Cash is tangible, therefore it seems easy to understand: just look in your wallet, your checkbook, or under the mattress — either you have it or you don’t. But the movement of cash into and out of your business — cash flow — is a different matter.

Managing cash flow involves predicting the future as well as understanding both quantity and timing: how much is needed and when. Payroll is due on Thursday. Will the funds be available? You need a cash management system that shows, in advance, if your cash position will be positive or negative, and which does so while providing time to remedy a shortfall. Here are some elements of a cash management system.

  • Forecast cash income. Include payment schedules in your construction contracts. Pre-scheduled payments for current contracts, when listed together and regularly updated, are your most reliable basis for forecasting cash income.
  • Forecast cash outgo. Summarize cash outgo in at least two categories: direct costs and operating expenses. For direct costs, you must know the total costs for each job, when payments will be due, and what costs are still outstanding. Forecasting operating expenses is easier. Some costs, such as rent, recur regularly and can be easily projected; others, such as insurance, are paid in occasional lumps. Don’t reduce occasional payments to monthly averages because your goal is to predict actual cash needed per month, not average cash needed.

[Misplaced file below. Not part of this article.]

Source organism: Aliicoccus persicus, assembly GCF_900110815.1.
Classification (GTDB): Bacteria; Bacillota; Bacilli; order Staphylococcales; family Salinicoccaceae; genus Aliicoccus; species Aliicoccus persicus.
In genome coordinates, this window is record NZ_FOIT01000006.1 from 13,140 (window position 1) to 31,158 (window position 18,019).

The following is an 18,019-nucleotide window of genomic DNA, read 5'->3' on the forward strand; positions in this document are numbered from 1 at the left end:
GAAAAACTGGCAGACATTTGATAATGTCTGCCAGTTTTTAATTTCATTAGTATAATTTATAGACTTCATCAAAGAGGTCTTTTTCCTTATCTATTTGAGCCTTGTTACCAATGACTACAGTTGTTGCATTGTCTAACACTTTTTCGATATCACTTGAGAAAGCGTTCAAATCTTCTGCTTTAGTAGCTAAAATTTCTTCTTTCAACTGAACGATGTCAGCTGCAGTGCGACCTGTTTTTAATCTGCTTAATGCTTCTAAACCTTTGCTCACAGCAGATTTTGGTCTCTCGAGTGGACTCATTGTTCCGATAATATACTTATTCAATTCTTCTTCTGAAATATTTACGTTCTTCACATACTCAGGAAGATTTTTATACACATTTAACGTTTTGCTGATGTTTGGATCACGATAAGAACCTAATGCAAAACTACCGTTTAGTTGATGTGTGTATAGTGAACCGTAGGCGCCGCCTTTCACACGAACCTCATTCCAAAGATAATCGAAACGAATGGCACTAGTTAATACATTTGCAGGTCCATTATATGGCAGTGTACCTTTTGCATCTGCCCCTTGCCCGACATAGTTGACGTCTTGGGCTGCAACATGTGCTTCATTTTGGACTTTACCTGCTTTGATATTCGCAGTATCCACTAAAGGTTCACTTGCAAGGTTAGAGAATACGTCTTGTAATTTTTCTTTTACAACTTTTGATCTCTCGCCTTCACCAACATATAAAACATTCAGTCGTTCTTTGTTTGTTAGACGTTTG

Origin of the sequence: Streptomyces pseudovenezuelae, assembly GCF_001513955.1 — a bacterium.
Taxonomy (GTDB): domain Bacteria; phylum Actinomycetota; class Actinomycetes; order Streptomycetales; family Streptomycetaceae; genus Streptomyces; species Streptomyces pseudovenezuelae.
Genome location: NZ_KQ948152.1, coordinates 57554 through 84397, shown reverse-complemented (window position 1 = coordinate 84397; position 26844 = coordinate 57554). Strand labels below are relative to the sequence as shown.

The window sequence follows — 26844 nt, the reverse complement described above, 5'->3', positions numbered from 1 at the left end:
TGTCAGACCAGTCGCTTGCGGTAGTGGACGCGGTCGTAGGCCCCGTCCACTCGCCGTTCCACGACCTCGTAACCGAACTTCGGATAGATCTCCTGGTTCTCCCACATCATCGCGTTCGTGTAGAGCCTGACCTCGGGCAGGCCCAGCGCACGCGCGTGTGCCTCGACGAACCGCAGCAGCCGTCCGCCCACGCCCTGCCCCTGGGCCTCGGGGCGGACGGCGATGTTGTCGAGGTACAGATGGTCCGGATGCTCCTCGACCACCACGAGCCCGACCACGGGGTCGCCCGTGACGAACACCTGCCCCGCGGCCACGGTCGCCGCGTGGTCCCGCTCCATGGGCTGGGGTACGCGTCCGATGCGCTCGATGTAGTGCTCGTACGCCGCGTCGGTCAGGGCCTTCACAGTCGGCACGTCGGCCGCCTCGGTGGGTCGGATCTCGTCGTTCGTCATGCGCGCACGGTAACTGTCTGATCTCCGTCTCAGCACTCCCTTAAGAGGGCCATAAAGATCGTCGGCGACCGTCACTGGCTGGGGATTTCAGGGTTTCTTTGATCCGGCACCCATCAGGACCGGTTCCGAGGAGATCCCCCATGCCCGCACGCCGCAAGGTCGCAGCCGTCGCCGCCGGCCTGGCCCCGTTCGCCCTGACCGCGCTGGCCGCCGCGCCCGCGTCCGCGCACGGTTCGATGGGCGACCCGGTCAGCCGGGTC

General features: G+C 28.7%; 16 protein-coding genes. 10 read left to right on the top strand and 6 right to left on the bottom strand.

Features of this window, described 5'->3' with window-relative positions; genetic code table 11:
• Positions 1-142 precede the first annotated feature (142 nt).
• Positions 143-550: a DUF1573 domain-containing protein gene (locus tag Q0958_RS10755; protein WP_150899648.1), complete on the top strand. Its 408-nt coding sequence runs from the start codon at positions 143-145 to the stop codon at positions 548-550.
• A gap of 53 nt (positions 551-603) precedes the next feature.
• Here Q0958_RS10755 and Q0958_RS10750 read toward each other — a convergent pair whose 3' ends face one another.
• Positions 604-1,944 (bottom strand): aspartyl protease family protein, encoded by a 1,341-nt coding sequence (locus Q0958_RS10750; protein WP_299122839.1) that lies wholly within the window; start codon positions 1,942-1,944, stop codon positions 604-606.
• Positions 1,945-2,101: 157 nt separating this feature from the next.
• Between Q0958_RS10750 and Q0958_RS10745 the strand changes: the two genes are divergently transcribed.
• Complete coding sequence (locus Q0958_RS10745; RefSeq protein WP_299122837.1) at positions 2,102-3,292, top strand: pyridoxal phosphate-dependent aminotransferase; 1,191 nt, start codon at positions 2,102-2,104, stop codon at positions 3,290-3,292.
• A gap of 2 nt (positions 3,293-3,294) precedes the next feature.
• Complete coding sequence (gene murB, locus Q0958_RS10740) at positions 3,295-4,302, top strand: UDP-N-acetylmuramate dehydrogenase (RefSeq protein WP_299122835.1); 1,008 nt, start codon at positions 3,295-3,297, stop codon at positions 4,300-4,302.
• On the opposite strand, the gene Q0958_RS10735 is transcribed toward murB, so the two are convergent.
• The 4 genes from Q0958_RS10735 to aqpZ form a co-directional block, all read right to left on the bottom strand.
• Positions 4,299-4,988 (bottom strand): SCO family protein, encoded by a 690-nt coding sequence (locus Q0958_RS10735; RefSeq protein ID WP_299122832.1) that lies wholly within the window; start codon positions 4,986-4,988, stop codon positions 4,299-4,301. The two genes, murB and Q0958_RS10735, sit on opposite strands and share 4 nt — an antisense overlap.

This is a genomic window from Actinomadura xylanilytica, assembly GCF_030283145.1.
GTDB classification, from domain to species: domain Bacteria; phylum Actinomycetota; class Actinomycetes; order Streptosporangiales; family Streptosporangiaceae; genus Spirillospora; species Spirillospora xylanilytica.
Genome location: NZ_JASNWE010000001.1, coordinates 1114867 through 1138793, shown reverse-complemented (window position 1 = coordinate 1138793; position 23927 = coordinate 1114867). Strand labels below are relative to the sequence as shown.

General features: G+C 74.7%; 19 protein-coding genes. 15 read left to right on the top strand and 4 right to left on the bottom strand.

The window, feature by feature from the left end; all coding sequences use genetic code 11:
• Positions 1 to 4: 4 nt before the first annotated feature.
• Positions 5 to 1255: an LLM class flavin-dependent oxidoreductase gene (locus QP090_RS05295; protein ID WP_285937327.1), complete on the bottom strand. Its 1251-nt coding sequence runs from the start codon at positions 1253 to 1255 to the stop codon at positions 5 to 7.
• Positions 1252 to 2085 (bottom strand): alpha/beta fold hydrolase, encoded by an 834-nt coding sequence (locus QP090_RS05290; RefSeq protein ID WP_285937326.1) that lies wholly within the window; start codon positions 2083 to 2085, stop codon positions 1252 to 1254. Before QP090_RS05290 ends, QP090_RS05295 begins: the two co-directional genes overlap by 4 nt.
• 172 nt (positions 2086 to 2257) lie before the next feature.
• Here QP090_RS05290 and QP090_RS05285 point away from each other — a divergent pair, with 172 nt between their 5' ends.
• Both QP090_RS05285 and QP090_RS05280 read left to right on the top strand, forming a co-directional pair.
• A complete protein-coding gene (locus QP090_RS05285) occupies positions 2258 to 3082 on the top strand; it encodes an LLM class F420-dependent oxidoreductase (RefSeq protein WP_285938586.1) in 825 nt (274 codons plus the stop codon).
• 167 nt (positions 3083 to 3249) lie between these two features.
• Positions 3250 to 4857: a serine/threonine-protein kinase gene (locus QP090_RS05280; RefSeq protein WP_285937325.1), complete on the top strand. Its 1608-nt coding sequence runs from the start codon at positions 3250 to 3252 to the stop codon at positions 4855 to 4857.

• Forecast cash flow. Combine income with outgo to create a summary of cash flow. Begin with actual cash on hand now. Add projected income for the period to calculate total cash available. Subtract projected cash outgo from available cash to calculate cash remaining. Cash at the end of one time period becomes cash at the start of the next.
  • Create a cash flow detail sheet. A cash flow summary spreadsheet is a valuable tool for big-picture analysis because it can easily be read and digested. But you also need a way to drill down into the details, both to confirm accuracy and to inform daily management decisions. An expanded cash flow detail sheet shows adjustment options. If your projection shows a shortage of $2,000 at the end of May but a surplus of $13,000 by the end of June, can you delay some May disbursements until June? Can you collect some income earlier? Do you have a cash reserve or credit line for use in May and repayment in June?

Cash flow closely depends on both your sales and production schedules. The sooner a homeowner signs a contract, the sooner you can collect down payments. And timely completion of construction benchmarks keeps progress payments on schedule. Nothing will put you out of business more decisively than running out of cash. And nothing gives you more peace of mind than the ability to accurately predict your cash flow for months ahead.

Tips for better cash management:

  • Keep a cash reserve of either savings or a credit line. Without this cushion, managing your cash will require constant attention.
  • Manage each job for a positive cash flow. Design payment schedules so that job income precedes disbursements.
  • Manage client expectations for collecting payments. Confirm upcoming payments so that funds can be transferred or any objections can be raised in advance.
  • Don’t treat downpayments as extra cash. They’re often received before any direct expenses are paid and make your cash position look unrealistically positive.

—Richard Steven, president of Fulcra Consulting, specializes in helping remodeling companies create and implement effective management plans.

This is a longer version of an article that appeared in the April 2012 issue of REMODELING.